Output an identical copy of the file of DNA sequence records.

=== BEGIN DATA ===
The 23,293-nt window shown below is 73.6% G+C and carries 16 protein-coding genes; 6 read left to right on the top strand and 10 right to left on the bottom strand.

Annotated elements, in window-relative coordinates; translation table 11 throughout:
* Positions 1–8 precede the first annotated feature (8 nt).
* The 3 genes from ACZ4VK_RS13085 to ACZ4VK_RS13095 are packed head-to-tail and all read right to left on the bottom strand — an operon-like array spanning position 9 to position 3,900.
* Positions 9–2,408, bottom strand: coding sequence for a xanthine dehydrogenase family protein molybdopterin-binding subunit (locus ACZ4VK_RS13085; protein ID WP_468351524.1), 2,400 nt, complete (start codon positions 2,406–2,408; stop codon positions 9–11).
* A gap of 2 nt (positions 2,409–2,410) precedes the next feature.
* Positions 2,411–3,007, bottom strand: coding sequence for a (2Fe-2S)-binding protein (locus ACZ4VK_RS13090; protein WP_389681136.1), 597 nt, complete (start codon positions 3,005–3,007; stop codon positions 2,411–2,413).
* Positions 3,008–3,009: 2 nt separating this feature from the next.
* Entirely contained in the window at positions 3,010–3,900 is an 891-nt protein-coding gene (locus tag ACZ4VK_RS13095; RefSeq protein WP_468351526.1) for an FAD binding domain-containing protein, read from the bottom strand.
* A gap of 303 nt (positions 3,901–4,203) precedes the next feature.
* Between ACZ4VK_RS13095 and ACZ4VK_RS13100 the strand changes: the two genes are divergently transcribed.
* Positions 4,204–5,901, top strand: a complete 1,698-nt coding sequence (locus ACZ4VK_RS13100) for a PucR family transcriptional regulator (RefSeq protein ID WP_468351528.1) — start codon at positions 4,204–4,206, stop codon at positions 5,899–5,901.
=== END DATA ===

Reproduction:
The 23,293-nt window shown below is 73.6% G+C and carries 16 protein-coding genes; 6 read left to right on the top strand and 10 right to left on the bottom strand.

Annotated elements, in window-relative coordinates; translation table 11 throughout:
* Positions 1–8 precede the first annotated feature (8 nt).
* The 3 genes from ACZ4VK_RS13085 to ACZ4VK_RS13095 are packed head-to-tail and all read right to left on the bottom strand — an operon-like array spanning position 9 to position 3,900.
* Positions 9–2,408, bottom strand: coding sequence for a xanthine dehydrogenase family protein molybdopterin-binding subunit (locus ACZ4VK_RS13085; protein ID WP_468351524.1), 2,400 nt, complete (start codon positions 2,406–2,408; stop codon positions 9–11).
* A gap of 2 nt (positions 2,409–2,410) precedes the next feature.
* Positions 2,411–3,007, bottom strand: coding sequence for a (2Fe-2S)-binding protein (locus ACZ4VK_RS13090; protein WP_389681136.1), 597 nt, complete (start codon positions 3,005–3,007; stop codon positions 2,411–2,413).
* Positions 3,008–3,009: 2 nt separating this feature from the next.
* Entirely contained in the window at positions 3,010–3,900 is an 891-nt protein-coding gene (locus tag ACZ4VK_RS13095; RefSeq protein WP_468351526.1) for an FAD binding domain-containing protein, read from the bottom strand.
* A gap of 303 nt (positions 3,901–4,203) precedes the next feature.
* Between ACZ4VK_RS13095 and ACZ4VK_RS13100 the strand changes: the two genes are divergently transcribed.
* Positions 4,204–5,901, top strand: a complete 1,698-nt coding sequence (locus ACZ4VK_RS13100) for a PucR family transcriptional regulator (RefSeq protein ID WP_468351528.1) — start codon at positions 4,204–4,206, stop codon at positions 5,899–5,901.